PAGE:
H.R. McMaster: Historian passed over for promotion in the army





[The claim that H.R. McMaster, the historian-soldier, has been passed over for promotion in the army has surfaced in the mainstream media for the first time in an article by Fred Kaplan, the national security reporter for Slate. The claim appears in Kaplan's article in the current issue of the NYT Magazine about Lt. Col. Paul Yingling, author of a devastating critique of the leadership of the army during the Iraq War published in May by the Armed Forces Journal. Yingling argues that generals have let down the rest of the army by failing to challenge civilian leaders. Yingling, who earned his experience in Iraq at Tal Afar, is now at the center of a debate about army reform. Kaplan links Yingling's fate to that of H.R. McMaster.]

... Yingling’s commander at Tal Afar, H. R. McMaster, documented a similar crisis [of confidence in the armys's leadership] in the case of the Vietnam War. Twenty years after the war, McMaster wrote a doctoral dissertation that he turned into a book called “Dereliction of Duty.” It concluded that the Joint Chiefs of Staff in the 1960s betrayed their professional obligations by failing to provide unvarnished military advice to President Lyndon B. Johnson and Secretary of Defense Robert McNamara as they plunged into the Southeast Asian quagmire. When McMaster’s book was published in 1997, Gen. Hugh Shelton, then chairman of the Joint Chiefs, ordered all commanders to read it — and to express disagreements to their superiors, even at personal risk. Since then, “Dereliction of Duty” has been recommended reading for Army officers.

Yet before the start of the Iraq war and during the early stages of the fighting, the Joint Chiefs once again fell silent. Justin Rosenbaum, the captain at Fort Knox who asked General Cody whether any generals would be held accountable for the failures in Iraq, said he was disturbed by this parallel between the two wars. “We’ve read the McMaster book,” he said. “It’s startling that we’re repeating the same mistakes.”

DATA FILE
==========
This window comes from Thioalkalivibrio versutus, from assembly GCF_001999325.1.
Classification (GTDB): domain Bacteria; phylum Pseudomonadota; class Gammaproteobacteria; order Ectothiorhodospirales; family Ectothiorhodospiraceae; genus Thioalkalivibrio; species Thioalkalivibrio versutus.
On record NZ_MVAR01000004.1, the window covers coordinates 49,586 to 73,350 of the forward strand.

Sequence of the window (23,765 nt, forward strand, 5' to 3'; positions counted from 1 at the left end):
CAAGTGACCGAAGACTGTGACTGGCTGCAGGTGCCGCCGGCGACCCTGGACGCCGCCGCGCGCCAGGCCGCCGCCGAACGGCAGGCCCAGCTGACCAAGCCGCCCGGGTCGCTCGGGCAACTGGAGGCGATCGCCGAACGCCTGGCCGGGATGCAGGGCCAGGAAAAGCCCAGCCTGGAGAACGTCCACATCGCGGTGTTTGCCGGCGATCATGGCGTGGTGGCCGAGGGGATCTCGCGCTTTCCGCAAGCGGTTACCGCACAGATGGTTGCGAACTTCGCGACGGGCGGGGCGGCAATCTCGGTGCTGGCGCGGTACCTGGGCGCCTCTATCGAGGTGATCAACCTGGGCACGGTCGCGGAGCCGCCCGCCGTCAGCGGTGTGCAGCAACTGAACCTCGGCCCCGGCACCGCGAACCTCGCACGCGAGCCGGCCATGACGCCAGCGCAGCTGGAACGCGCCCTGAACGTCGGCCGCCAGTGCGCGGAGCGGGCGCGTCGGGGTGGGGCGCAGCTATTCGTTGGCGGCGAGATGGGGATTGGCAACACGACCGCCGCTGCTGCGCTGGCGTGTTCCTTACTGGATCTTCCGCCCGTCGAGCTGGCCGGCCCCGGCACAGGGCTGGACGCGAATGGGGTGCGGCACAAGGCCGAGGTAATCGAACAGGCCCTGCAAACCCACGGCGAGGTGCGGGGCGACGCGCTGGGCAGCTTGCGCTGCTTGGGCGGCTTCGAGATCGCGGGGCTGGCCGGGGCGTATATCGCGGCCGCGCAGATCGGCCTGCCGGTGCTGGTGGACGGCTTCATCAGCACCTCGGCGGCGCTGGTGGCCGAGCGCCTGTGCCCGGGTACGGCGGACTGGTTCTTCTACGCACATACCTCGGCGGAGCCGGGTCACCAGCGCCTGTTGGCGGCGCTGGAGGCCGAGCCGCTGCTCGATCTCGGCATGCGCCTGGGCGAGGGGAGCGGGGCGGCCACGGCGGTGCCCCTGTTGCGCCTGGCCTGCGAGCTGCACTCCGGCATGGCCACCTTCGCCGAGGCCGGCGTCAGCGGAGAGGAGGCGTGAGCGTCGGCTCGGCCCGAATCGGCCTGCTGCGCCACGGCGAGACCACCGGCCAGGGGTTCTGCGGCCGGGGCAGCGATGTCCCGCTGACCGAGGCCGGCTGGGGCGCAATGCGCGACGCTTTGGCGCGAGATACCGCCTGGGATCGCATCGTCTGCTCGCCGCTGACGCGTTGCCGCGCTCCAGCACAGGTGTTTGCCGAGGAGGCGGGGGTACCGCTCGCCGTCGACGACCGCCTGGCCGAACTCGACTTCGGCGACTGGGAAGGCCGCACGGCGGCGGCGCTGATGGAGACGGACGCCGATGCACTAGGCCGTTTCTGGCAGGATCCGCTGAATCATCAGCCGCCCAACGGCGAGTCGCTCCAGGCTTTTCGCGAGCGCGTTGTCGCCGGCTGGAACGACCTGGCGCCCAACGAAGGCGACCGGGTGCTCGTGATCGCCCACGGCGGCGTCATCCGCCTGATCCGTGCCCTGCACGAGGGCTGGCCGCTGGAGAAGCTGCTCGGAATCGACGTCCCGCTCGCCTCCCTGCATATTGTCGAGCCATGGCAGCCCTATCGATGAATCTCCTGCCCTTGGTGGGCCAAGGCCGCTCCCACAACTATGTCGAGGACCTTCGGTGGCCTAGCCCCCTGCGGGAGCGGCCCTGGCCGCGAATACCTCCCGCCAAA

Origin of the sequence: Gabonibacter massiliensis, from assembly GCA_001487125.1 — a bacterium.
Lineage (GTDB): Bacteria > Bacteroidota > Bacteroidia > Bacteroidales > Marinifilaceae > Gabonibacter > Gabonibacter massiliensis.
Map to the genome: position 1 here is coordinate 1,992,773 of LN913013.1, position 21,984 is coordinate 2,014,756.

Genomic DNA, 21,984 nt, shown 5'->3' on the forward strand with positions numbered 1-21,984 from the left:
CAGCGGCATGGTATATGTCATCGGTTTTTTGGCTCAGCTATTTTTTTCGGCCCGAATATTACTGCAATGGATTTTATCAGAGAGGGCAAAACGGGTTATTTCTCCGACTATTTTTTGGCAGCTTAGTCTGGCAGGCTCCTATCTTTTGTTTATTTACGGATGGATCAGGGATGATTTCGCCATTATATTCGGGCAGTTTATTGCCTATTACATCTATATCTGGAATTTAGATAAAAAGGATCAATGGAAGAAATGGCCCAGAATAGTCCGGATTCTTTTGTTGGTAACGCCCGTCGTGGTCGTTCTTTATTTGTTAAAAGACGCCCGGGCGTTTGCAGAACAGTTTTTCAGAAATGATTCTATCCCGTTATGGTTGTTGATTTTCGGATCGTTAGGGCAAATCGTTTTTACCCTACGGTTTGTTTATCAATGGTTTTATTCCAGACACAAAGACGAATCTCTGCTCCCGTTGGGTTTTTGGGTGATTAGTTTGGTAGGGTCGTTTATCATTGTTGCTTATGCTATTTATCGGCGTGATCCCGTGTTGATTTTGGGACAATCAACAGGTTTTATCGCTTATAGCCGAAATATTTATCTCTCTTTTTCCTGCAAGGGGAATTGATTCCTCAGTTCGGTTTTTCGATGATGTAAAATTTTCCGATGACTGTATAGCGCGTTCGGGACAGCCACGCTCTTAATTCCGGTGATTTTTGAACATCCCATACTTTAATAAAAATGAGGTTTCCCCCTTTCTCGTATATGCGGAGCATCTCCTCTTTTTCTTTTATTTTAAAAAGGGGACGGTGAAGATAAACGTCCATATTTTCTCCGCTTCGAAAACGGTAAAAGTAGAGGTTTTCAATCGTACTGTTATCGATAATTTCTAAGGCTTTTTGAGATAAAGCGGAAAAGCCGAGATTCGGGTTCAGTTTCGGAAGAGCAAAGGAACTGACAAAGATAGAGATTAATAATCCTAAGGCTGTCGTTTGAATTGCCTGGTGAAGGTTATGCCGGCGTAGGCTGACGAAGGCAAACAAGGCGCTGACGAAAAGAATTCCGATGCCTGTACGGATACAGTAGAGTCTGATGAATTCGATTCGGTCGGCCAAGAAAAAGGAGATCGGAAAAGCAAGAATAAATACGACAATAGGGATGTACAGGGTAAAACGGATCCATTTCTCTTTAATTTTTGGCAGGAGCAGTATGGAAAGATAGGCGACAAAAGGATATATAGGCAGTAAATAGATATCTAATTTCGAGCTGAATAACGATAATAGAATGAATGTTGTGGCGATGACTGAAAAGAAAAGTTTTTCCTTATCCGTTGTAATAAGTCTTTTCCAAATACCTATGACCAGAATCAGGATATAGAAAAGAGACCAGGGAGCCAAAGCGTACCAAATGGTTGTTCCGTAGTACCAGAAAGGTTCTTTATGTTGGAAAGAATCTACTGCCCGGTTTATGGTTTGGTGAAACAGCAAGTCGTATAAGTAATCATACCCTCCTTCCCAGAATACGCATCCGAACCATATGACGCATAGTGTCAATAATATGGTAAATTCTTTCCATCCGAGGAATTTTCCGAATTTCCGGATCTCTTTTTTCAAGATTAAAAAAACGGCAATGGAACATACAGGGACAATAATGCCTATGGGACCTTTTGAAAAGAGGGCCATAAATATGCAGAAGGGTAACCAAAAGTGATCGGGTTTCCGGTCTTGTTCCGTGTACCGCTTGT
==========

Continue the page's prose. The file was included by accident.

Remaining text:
McMaster’s own fate has reinforced these apprehensions. President Bush has singled out McMaster’s campaign at Tal Afar as a model of successful strategy. Gen. David Petraeus, now commander of United States forces in Iraq, frequently consults with McMaster in planning his broader counterinsurgency campaign. Yet the Army’s promotion board — the panel of generals that selects which few dozen colonels advance to the rank of brigadier general — has passed over McMaster two years in a row.

McMaster’s nonpromotion has not been widely reported, yet every officer I spoke with knew about it and had pondered its implications. One colonel, who asked not to be identified because he didn’t want to risk his own ambitions, said: “Everyone studies the brigadier-general promotion list like tarot cards — who makes it, who doesn’t. It communicates what qualities are valued and not valued.” A retired Army two-star general, who requested anonymity because he didn’t want to anger his friends on the promotion boards, agreed. “When you turn down a guy like McMaster,” he told me, “that sends a potent message to everybody down the chain. I don’t know, maybe there were good reasons not to promote him. But the message everybody gets is: ‘We’re not interested in rewarding people like him. We’re not interested in rewarding agents of change.’ ”...


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